In 2015, the Center for Black Music Research commissioned a suite of sound-based public artworks by New York-based artists Mendi and Keith Obadike called FREE/PHASE in celebration of the 150th anniversary of the Emancipation Proclamation and the fiftieth anniversary of the marches from Selma to Montgomery, Alabama in 1965. The exhibition opened at Rebuild Foundation’s Stony Island Arts Bank in Chicago on June 4, 2016, and this weekend I got a chance to go check it out. I’ve always been interested in black freedom songs and in the intersection of black music, black radical thought, and black action, so this was a chance for me to dig in deep and put some of my ideas in conversation with those of the artists and others involved. The exhibition is divided into three parts: each part responds to one way in which freedom songs have been used historically and reflects the artists’ research on African-American freedom songs that was conducted here at the CBMR.
The first part of the project, “Beacon,” is a sound installation in which melodies from freedom songs ring from the building’s terrace three times a day “like a beam from a lighthouse or a call to prayer.” As I was arriving around noon, I could hear pieces of the song “Woke Up This Morning With My Mind Set on Freedom.” I had heard the song before, but what I found so moving and wondrous was the way that it seemed to transform the space around the Stony Island Arts Bank. The neighborhood around the Arts Bank is “underinvested” and underserved, with many unused buildings and empty dirt lots where something used to be, like so many black communities across the country. Hearing that freedom song carried through the wind all around the block changed the feeling of the space from one of a certain kind of defeat to one of pulsing determination, from questions about how we get free under all this weight to an assuredness in our capacities to build ourselves and each other up, an urgency that still takes enough time to tend to our hopes and dreams. It reminded me not only of the importance of music as a way to frame our struggle for freedom, but also as a way to pay attention to the smaller, more intimate parts of our lives that inform and shape our movements for liberation.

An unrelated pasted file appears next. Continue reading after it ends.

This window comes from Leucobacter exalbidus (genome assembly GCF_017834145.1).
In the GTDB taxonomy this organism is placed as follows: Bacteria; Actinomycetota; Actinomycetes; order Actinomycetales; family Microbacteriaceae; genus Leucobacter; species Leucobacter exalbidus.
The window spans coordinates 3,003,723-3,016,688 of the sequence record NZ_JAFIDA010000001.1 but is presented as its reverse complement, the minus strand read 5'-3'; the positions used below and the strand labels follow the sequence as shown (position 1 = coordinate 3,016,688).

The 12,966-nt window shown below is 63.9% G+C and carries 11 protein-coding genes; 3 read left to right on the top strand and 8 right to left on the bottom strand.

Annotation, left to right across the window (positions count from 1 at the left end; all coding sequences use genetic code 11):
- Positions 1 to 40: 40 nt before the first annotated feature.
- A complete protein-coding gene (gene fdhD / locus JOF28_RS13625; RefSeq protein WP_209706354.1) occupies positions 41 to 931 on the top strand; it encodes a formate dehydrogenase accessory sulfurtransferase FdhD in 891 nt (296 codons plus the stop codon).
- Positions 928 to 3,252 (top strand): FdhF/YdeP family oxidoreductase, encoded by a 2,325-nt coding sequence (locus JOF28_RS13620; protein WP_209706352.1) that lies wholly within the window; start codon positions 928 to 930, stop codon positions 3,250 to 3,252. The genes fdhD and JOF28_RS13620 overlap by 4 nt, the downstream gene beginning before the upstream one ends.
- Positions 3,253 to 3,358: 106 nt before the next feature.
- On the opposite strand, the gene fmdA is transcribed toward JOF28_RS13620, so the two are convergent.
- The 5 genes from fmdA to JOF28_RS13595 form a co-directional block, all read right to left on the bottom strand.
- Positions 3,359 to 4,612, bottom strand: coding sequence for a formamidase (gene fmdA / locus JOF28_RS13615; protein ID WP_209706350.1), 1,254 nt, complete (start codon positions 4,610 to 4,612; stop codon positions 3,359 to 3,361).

The second part of the exhibition, “Overcome,” is a video and surround sound work that uses sounds recorded from the Edmund Pettus Bridge in Selma, Alabama, to reimagine the song “We Shall Overcome,” a site and song which are closely linked to key moments in the Civil Rights Movement. What struck me immediately were the sounds of the bridge, at once random yet used systematically throughout the piece in combination with human voices. I thought of old African-American work songs, which often used the sounds of daily life (chopping a tree down, for example) to provide the rhythmic accompaniment to the singers’ or shouters’ voices. They are disjointed sounds, dissonant, yet still in conversation with the human voices that break through and harmonize. The sounds recorded from the bridge are reminiscent of the type of musical moves employed in free jazz, individual and with a life and direction of their own, yet they are brought together with harmonies that recall the cohesion of something more like a gospel choir. I wondered if their pairing had to do with the importance of the individual to the collective whole. I wondered what it means to put the sounds of daily life in conversation with the history of such an important movement. What are the sounds that accompany our contemporary movements like Black Lives Matter? How would we translate today’s activism into a soundscape? Not only is the Edmund Pettus Bridge significant in the Civil Rights Movement as the site of Bloody Sunday, but, as a bridge, it works symbolically as the connecting piece from one time to another. A bridge goes both ways, and so this work calls us back to the spirit of that movement in order to think about what “overcoming” means for us in 2016 and beyond.